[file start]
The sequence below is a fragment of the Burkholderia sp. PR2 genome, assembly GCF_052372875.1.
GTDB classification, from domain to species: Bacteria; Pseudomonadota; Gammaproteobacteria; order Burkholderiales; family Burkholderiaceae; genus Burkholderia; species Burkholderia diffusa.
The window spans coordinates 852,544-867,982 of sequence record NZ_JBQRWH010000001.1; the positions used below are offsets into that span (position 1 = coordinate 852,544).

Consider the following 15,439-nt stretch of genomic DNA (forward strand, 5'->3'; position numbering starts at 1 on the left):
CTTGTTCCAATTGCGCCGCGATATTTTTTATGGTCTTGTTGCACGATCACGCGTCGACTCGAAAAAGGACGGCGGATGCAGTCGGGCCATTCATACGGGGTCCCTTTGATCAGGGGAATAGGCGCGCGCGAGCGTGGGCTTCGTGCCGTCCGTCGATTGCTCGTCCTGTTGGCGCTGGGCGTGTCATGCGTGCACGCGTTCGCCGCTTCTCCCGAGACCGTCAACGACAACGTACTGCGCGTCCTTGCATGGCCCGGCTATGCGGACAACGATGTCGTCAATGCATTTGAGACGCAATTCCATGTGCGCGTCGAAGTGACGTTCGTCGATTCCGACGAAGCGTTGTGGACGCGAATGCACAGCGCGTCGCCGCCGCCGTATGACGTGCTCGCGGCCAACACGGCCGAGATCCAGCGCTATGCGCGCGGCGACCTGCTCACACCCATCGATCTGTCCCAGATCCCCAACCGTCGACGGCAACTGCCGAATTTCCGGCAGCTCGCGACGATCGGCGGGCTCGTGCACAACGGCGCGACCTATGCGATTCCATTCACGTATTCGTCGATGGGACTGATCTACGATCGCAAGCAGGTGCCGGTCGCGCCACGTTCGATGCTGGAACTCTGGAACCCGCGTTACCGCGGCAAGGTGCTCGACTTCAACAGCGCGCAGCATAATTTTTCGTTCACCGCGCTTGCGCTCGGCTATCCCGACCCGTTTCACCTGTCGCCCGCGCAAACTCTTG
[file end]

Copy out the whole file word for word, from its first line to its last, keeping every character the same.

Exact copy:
The sequence below is a fragment of the Burkholderia sp. PR2 genome, assembly GCF_052372875.1.
GTDB classification, from domain to species: Bacteria; Pseudomonadota; Gammaproteobacteria; order Burkholderiales; family Burkholderiaceae; genus Burkholderia; species Burkholderia diffusa.
The window spans coordinates 852,544-867,982 of sequence record NZ_JBQRWH010000001.1; the positions used below are offsets into that span (position 1 = coordinate 852,544).

Consider the following 15,439-nt stretch of genomic DNA (forward strand, 5'->3'; position numbering starts at 1 on the left):
CTTGTTCCAATTGCGCCGCGATATTTTTTATGGTCTTGTTGCACGATCACGCGTCGACTCGAAAAAGGACGGCGGATGCAGTCGGGCCATTCATACGGGGTCCCTTTGATCAGGGGAATAGGCGCGCGCGAGCGTGGGCTTCGTGCCGTCCGTCGATTGCTCGTCCTGTTGGCGCTGGGCGTGTCATGCGTGCACGCGTTCGCCGCTTCTCCCGAGACCGTCAACGACAACGTACTGCGCGTCCTTGCATGGCCCGGCTATGCGGACAACGATGTCGTCAATGCATTTGAGACGCAATTCCATGTGCGCGTCGAAGTGACGTTCGTCGATTCCGACGAAGCGTTGTGGACGCGAATGCACAGCGCGTCGCCGCCGCCGTATGACGTGCTCGCGGCCAACACGGCCGAGATCCAGCGCTATGCGCGCGGCGACCTGCTCACACCCATCGATCTGTCCCAGATCCCCAACCGTCGACGGCAACTGCCGAATTTCCGGCAGCTCGCGACGATCGGCGGGCTCGTGCACAACGGCGCGACCTATGCGATTCCATTCACGTATTCGTCGATGGGACTGATCTACGATCGCAAGCAGGTGCCGGTCGCGCCACGTTCGATGCTGGAACTCTGGAACCCGCGTTACCGCGGCAAGGTGCTCGACTTCAACAGCGCGCAGCATAATTTTTCGTTCACCGCGCTTGCGCTCGGCTATCCCGACCCGTTTCACCTGTCGCCCGCGCAAACTCTTG